What is Acupuncture?
Acupuncture is one of the longest established forms of healthcare in the world.
Acupuncturists are trained to use subtle diagnostic techniques which include taking the pulse and looking at the tongue. These techniques have been developed and refined for thousands of years. The focus is on you as an individual, with your illness, and all symptoms are seen in relation to each other. Treatment involves the insertion of very fine needles into specific points on the body to affect the flow of your body’s Qi, or vital energy.
As members of the British Acupuncture Council, Gus and Heather both practice Traditional Acupuncture.
Gus qualified in ‘5 Elements’ and Heather in the ‘8 Principles’ approaches. Both use the same points and can achieve similar results.
What is the history of acupuncture?
Acupuncture is a branch of traditional medicine that has been practiced in China and East Asia for thousands of years. It has been developed, tested, researched and refined to give a detailed understanding of the body’s energetic balance. Without the benefit of modern scientific equipment, the first acupuncturists discovered many now familiar aspects of biomedical science, such as the impact of emotional stress on the body. Traditional acupuncture has steadily grown in popularity since the 1970s.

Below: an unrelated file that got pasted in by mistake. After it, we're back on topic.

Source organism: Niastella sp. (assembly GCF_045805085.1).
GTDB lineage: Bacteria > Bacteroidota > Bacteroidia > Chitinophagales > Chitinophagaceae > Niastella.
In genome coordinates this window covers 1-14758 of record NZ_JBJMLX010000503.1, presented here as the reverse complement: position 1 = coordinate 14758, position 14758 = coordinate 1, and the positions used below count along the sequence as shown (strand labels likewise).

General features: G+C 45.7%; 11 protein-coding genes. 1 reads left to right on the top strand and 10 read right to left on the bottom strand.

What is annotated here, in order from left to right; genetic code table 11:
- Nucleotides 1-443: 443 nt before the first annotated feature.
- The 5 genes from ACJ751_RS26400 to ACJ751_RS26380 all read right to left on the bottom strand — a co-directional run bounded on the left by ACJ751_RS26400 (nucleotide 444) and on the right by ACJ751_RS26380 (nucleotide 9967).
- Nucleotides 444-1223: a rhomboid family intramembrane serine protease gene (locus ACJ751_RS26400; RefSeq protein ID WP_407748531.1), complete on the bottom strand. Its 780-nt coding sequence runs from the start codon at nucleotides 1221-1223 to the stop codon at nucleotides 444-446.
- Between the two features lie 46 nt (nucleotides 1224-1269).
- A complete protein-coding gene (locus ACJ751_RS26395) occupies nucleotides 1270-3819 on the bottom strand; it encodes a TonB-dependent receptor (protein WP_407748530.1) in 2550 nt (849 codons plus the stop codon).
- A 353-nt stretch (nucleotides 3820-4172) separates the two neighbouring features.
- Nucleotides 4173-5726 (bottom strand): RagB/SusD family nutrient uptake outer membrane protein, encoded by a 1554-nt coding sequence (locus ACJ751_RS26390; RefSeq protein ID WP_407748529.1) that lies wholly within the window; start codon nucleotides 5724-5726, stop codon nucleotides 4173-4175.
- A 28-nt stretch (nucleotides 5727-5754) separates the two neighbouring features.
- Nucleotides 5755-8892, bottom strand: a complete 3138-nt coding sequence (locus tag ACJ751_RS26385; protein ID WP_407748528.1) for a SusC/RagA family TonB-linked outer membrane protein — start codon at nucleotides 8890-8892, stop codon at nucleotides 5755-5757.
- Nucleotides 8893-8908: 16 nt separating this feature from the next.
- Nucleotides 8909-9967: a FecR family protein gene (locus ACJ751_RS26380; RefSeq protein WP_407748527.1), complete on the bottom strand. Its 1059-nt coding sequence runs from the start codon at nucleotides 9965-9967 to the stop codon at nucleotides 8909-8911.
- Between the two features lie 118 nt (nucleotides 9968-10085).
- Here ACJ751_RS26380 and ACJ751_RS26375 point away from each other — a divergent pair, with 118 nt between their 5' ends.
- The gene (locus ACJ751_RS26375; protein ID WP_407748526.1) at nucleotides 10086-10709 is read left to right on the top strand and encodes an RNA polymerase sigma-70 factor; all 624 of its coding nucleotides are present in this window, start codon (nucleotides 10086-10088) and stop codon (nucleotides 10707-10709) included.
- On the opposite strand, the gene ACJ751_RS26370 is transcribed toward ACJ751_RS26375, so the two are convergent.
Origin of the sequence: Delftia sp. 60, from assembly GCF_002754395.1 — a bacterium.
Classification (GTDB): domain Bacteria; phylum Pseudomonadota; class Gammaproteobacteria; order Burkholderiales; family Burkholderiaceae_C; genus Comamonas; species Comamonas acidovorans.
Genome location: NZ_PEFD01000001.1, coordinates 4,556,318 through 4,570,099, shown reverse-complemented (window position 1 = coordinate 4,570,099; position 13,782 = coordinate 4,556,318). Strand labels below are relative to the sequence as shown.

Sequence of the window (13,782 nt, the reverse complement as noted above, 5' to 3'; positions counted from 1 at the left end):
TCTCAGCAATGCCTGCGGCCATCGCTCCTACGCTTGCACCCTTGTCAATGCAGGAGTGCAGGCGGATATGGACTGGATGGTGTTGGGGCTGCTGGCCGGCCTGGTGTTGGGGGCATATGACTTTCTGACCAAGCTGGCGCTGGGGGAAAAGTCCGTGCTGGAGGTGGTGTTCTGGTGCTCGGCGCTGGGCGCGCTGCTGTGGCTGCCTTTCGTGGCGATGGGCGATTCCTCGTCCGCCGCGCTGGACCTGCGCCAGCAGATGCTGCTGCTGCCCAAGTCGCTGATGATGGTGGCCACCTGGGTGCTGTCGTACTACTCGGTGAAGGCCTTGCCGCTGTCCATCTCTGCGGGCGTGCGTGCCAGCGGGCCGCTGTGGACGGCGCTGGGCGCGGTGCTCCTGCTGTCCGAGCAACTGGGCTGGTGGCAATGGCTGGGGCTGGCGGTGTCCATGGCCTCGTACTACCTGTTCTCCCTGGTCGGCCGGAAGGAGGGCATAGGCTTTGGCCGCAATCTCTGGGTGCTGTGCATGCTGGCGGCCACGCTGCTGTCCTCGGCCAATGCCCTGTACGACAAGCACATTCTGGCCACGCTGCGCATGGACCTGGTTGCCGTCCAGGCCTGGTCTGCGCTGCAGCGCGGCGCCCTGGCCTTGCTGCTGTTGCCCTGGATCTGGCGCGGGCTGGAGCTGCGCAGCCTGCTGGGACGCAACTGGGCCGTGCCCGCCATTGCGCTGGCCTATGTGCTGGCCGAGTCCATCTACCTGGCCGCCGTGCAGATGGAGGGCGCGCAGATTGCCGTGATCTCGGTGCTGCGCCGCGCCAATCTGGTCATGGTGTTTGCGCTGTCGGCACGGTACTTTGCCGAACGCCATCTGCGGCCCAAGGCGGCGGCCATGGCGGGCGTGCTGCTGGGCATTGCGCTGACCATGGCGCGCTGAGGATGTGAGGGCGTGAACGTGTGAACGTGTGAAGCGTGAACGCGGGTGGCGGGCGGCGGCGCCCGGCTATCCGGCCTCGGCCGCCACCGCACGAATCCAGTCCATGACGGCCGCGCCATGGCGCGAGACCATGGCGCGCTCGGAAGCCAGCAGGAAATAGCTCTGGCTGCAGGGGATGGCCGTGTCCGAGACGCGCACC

How does acupuncture work?
Very fine needles are inserted at precisely located points on the body. These points relate to energy channels and are used to connect to your body’s Qi. The needles are solid, and not hollow. We will decide which points are right for you after a detailed consultation covering every aspect of your health and lifestyle. The aim is to direct the flow of Qi to trigger your body’s healing response and to restore physical, emotional and mental equilibrium. Treatment is designed to affect your whole being as well as your symptoms so, as the condition being treated improves, you may notice other health problems resolve and an increased feeling of wellbeing.
Does acupuncture hurt?
Acupuncture needles are so fine that most people don’t feel them being inserted. It is normal to feel a mild tingle or a dull ache as the acupuncturist adjust the needle to direct the Qi. While the needles are in place, most people feel deeply relaxed and this feeling should continue after they are removed.
Where are the acupuncture points?
Acupuncture points are located at precise places along interconnected pathways that map the whole body, including the head, trunk and limbs. The most commonly used points are on the lower arms and legs.
Is it safe?
Two research studies conducted in 2011 and 2012 concluded that when practiced by properly trained and qualified traditional acupuncturists, such as members of the British Acupuncture Council, the risk of adverse events from acupuncture is extremely low. All needles are ‘single use only’ and are medically disposed of after treatment.
Are there any side effects?
Occasionally a small bruise can appear at a needle site. Sometimes people can feel dizzy or tired after a treatment, but this passes quickly.